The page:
The two largest stock exchanges in the U.S. - NASDAQ and NYSE - use slightly different trading mechanisms. While trades on NASDAQ are entirely automated, the New York Stock Exchange (NYSE) uses designated specialists for each stock who act as a human backstop in case something goes wrong with electronic trading. NASDAQ has cultivated its image as the exchange for successful technology companies. It's the second largest exchange in the world by market cap; NYSE is the largest.

Comparison chart

Edit this comparison chart



Acronym for National Association of Securities Dealers Automated Quotations New York Stock Exchange
Location A telecommunications network Trading floor in New York City
Market type Dealer’s market Auction market
Process of Trade Execution Broker contacts market maker or uses online form Broker contacts specialist floor trader or enters it into DOT system
Trading schedule Weekdays 9:30am to 4:00pm ET; a pre-market session 7:00am to 9:30am and post-market session from 4:00pm to 8:00pm Weekdays 9:30am to 4:00pm ET
Perception High-tech market Well-established
Stock types More volatile and growth oriented More stable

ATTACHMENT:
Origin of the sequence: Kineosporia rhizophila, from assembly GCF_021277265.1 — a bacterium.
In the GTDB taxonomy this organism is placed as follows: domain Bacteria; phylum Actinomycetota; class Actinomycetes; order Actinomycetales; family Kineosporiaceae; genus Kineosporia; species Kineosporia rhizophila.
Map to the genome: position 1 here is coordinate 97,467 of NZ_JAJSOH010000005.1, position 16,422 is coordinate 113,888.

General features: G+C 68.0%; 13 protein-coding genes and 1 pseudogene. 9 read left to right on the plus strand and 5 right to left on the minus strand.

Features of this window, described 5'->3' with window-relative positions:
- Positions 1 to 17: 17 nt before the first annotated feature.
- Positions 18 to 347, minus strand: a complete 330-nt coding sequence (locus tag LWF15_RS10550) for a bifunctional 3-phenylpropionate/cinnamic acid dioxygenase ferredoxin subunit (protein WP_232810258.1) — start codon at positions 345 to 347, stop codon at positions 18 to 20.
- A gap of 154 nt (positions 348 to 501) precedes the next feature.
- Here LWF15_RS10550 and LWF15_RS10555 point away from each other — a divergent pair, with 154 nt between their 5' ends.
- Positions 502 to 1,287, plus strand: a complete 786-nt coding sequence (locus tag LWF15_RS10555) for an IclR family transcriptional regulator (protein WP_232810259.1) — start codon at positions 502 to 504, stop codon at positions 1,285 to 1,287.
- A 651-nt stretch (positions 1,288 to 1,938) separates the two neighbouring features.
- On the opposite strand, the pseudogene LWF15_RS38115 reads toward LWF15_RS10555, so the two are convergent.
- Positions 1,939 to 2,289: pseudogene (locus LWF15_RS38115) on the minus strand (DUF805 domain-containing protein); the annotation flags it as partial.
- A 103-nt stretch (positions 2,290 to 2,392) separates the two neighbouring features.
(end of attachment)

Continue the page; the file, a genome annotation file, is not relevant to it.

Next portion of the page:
Entry fee for stock listening $50,000 - $75,000 Up to $250,000
Yearly fee Around $27,500 Capped at $500,000
Public or private Public Public since 2006
Total market cap of companies listed $4.44 trillion as of Jan. 2012 $14.242 trillion as of Dec. 2011
Year launched 1971 1792
CEO Bob Greifeld Duncan L. Niederauer

Contents: NASDAQ vs NYSE

The Stock Market Free Fall of 2008
The Stock Market Free Fall of 2008

edit Location

The New York Stock Exchange has a physical presence in New York City on Wall Street. The buying and selling of shares occurs on the trading floor. NASDAQ on the other hand is an automated exchange where trades occur virtually over the Internet.

edit How Trades Work

The way trades are executed is the biggest difference between NYSE and NASDAQ. The NYSE is an auction market so trades occur between buyers and sellers by matching their bid and ask prices respectively. If an investor wishes to buy stock that trades on the NYSE, her broker must call an order to the floor broker or enter it into the DOT system. Each stock on the NYSE has a specialist who oversees all its trades (this person is not an NYSE employee but hired by the listing company). The specialist acts as an auctioneer to match buyers and sellers, as an agent to accept limit orders and as a human backstop when markets are frenzied.

The NASDAQ is a little different. Instead of an auction, it's a dealer's market. So buyers and sellers are transacting not with each other directly but through a dealer, also called a market maker. Stock brokers must either call the market maker to make a trade or enter an order into the online execution system. In the same system, market makers are also required to enter their prices (for both buying and selling) that they will honor for each security. The electronic trading system then matches the buyers and sellers and executes the trade.

edit Listing Process